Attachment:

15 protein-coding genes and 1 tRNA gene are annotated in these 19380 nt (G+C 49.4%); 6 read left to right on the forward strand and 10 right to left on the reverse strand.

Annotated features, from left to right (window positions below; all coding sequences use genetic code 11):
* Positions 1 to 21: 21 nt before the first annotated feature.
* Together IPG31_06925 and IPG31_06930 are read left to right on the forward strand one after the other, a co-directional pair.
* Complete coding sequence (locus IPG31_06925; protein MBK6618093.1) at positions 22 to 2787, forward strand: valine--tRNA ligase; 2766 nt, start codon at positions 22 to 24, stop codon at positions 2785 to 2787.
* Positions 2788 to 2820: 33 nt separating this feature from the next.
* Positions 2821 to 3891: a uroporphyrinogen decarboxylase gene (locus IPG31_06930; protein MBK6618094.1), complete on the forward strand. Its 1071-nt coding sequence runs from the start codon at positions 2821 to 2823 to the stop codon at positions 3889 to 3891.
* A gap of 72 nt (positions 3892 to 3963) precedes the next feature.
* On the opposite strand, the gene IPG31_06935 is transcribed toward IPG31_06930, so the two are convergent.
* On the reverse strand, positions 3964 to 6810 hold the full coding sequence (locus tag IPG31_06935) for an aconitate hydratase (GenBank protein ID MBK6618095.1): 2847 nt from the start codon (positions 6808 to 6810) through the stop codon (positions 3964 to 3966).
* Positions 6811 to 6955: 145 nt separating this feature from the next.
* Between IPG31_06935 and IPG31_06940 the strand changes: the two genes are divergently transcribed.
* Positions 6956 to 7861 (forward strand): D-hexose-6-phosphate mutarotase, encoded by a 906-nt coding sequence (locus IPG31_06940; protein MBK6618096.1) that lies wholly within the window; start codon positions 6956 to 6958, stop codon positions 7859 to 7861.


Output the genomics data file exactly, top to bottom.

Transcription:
15 protein-coding genes and 1 tRNA gene are annotated in these 19380 nt (G+C 49.4%); 6 read left to right on the forward strand and 10 right to left on the reverse strand.

Annotated features, from left to right (window positions below; all coding sequences use genetic code 11):
* Positions 1 to 21: 21 nt before the first annotated feature.
* Together IPG31_06925 and IPG31_06930 are read left to right on the forward strand one after the other, a co-directional pair.
* Complete coding sequence (locus IPG31_06925; protein MBK6618093.1) at positions 22 to 2787, forward strand: valine--tRNA ligase; 2766 nt, start codon at positions 22 to 24, stop codon at positions 2785 to 2787.
* Positions 2788 to 2820: 33 nt separating this feature from the next.
* Positions 2821 to 3891: a uroporphyrinogen decarboxylase gene (locus IPG31_06930; protein MBK6618094.1), complete on the forward strand. Its 1071-nt coding sequence runs from the start codon at positions 2821 to 2823 to the stop codon at positions 3889 to 3891.
* A gap of 72 nt (positions 3892 to 3963) precedes the next feature.
* On the opposite strand, the gene IPG31_06935 is transcribed toward IPG31_06930, so the two are convergent.
* On the reverse strand, positions 3964 to 6810 hold the full coding sequence (locus tag IPG31_06935) for an aconitate hydratase (GenBank protein ID MBK6618095.1): 2847 nt from the start codon (positions 6808 to 6810) through the stop codon (positions 3964 to 3966).
* Positions 6811 to 6955: 145 nt separating this feature from the next.
* Between IPG31_06935 and IPG31_06940 the strand changes: the two genes are divergently transcribed.
* Positions 6956 to 7861 (forward strand): D-hexose-6-phosphate mutarotase, encoded by a 906-nt coding sequence (locus IPG31_06940; protein MBK6618096.1) that lies wholly within the window; start codon positions 6956 to 6958, stop codon positions 7859 to 7861.